Triumph as Huygens lands
Scientists ecstatic about data from Titan probe.
Scientists have been celebrating throughout the weekend after the Huygens probe successfully landed on Titan, Saturn's largest moon, on 14 January.
After some 20 years of planning and a seven-year journey through the Solar System, the probe penetrated Titan's thick atmosphere, and landed safely on solid ground two hours later, at 12:34 GMT.
During its parachute flight, Huygens carried out several experiments to investigate Titan's atmosphere and surface. Photos have provided the first glimpse of the moon's surface, which is normally obscured by the atmosphere.
Signs of life
At the beginning of the day, scientists and officials involved in the mission looked tense as they waited in the control room of the European Space Operations Centre in Darmstadt, Germany, for signs of life from the probe.
Then at 10:40 GMT the news arrived. The Robert C. Byrd Green Bank Telescope of the US National Radio Astronomy Observatory in West Virginia had retrieved a carrier signal from Huygens at 10:25.
This meant that the most critical phase of diving into the atmosphere had been accomplished. In a brutal braking manoeuvre, Huygens had been slowed by Titan's atmosphere from more than 20,000 kilometres per hour to a tenth of that, a process that heated the front shield to 1,600 °C. The front and back shields had then detached, and the probe was transmitting a continuous signal.
The carrier signal identifies Huygens, but contains no data from the probe's instruments. So many questions remained. Would the scientific experiments be properly carried out during the two-hour parachute descent? And what would happen to Huygens after the impact on Titan?
The nervousness increased when the moment for receiving data arrived. At 16:16 GMT, the signals bearing the scientific information should have finished their 1.2-billion-kilometre journey from Cassini to Earth. The eyes of the scientists and European Space Agency officials were glued to the computer screens in the control room. Two dozen television cameras and hundreds of journalists in the overcrowded press centre watched them, trying to judge from their reactions what might be happening.
The moment came and went. Then, at 16:19, the tension was broken. Scientists started jumping up and down, and Claudio Solazzo, Huygens' operations manager, fell into the arms of his colleagues.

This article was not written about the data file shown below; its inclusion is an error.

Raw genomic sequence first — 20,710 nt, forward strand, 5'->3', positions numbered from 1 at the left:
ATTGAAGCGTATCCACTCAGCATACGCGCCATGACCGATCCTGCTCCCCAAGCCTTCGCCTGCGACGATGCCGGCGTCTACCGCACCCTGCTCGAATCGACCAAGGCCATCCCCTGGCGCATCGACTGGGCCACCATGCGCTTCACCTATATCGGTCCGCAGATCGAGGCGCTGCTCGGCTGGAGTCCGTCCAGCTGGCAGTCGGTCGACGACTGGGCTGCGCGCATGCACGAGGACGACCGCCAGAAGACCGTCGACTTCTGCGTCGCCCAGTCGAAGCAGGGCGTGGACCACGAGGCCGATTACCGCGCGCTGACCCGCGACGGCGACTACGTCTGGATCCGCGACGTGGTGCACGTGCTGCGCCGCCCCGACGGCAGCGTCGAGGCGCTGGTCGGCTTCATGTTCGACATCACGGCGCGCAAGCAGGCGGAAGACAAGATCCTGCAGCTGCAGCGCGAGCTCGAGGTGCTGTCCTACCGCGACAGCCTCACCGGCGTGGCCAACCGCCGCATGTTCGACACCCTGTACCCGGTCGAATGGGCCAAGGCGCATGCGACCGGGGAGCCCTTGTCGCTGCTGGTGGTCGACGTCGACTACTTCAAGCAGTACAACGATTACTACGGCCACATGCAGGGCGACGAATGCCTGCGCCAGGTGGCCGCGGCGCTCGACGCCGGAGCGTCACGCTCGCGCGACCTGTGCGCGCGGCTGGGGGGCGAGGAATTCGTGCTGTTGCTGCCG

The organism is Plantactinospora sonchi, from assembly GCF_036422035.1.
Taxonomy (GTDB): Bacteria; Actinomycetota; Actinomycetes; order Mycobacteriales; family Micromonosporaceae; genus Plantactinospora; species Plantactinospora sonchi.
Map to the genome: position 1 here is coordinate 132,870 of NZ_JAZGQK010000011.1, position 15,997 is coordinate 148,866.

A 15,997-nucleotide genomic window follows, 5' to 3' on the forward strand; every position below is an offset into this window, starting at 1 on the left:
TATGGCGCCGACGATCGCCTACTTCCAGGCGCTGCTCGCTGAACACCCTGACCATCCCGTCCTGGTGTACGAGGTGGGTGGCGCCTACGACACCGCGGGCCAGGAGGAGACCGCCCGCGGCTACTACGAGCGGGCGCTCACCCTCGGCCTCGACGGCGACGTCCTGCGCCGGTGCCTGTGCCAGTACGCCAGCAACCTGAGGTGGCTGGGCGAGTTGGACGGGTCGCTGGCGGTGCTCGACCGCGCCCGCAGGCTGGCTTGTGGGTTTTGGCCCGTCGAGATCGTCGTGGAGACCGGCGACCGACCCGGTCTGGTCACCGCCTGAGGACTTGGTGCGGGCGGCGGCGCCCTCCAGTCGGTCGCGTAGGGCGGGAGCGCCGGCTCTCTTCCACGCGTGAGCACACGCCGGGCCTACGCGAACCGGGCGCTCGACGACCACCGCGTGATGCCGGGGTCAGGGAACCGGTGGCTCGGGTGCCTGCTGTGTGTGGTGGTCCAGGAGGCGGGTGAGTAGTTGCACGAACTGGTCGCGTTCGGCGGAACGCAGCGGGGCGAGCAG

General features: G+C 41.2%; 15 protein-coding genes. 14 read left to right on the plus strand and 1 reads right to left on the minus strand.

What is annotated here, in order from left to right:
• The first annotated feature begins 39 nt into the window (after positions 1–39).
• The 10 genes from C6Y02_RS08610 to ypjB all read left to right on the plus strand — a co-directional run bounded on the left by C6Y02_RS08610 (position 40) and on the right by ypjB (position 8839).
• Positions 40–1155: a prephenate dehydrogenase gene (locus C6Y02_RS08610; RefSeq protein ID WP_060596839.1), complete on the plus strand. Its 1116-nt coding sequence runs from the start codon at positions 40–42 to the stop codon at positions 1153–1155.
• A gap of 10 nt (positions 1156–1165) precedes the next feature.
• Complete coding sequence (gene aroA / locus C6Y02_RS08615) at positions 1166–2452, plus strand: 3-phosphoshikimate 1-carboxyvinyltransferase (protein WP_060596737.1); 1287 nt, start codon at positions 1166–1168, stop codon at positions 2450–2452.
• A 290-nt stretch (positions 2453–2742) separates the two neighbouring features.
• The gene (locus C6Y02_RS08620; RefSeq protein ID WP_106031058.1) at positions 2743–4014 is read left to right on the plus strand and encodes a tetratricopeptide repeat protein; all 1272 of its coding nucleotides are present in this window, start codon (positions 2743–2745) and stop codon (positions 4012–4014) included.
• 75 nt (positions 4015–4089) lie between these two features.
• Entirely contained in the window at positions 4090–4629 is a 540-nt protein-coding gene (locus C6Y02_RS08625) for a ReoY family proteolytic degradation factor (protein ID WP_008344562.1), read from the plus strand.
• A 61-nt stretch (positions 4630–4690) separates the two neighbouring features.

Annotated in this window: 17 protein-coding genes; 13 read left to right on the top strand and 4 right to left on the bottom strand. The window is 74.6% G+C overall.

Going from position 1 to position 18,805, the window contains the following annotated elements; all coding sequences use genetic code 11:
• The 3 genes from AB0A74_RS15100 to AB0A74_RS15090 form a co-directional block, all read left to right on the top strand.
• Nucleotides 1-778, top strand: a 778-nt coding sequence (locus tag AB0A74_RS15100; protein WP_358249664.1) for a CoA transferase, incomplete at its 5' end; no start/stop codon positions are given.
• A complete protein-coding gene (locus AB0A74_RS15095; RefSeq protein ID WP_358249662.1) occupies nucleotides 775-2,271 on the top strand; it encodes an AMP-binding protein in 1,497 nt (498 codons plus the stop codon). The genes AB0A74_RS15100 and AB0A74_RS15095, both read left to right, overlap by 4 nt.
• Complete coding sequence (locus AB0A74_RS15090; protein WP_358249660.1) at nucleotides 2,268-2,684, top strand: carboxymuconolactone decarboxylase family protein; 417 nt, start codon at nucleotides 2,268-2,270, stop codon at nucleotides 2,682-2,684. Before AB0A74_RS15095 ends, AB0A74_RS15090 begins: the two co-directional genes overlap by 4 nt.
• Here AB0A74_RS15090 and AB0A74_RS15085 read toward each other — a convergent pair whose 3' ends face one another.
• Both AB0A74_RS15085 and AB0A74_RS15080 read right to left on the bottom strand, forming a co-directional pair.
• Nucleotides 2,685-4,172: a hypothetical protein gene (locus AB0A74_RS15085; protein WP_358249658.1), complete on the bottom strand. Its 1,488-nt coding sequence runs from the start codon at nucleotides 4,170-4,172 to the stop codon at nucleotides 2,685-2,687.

NASA associate administrator of science
"This means that all six experiments are getting good science," explained Jean-Pierre Lebreton, Huygens' mission manager.
"It is a historic event," added David Southwood, ESA's director of science, with a broken voice and tears in his eyes.
Alphonse Diaz, a NASA associate administrator of science later summarized his emotions, saying: "In the morning I was tense, at noon I was relieved, and in the evening I was ecstatic."
Several hours later, scientists rushed into the canteen to feed the crowd of journalists, who were finishing dinner, with more information. Marty Tomasco, from the Planetary Laboratory at the University of Arizona, Tucson, presented the first raw pictures of Titan's surface. In a view from about 16 kilometres up, drainage channels can been seen, which scientists say might have been shaped by liquid methane or ethane.
Another picture taken on the ground doesn't look particularly alien at all. It shows a distinctly Earth-like location, with flat ground strewn with icy blocks of about 20 centimetres across. "To see this on Titan gives you a feeling of connection," says Tomasco.
Scientists hope to learn about the early evolution of Earth from the experiments on Titan. The moon, which is the only one with an atmosphere in our Solar System, is about ten times farther from the Sun than Earth is, and the amount of energy that reaches it is about a hundred times less.
That means that physical and chemical processes have been happening much more slowly on Titan than on Earth, and scientists believe it may resemble a cold version of the Earth billions of years ago, before life began.
Detailed analysis of all the data retrieved by Huygens will occupy scientists involved in this mission for years to come, but John Zarnecki from the Open University in Milton Keynes, UK, and head of one of the probe's experiments, has already had the opportunity to present one unimpeachable success.
In a sweepstake of scientists involved in the mission, his prediction for the time of Huygens' impact on Titan was only seven seconds out. His prize, a bottle of scotch, was consumed by his team in the early hours of 15 January.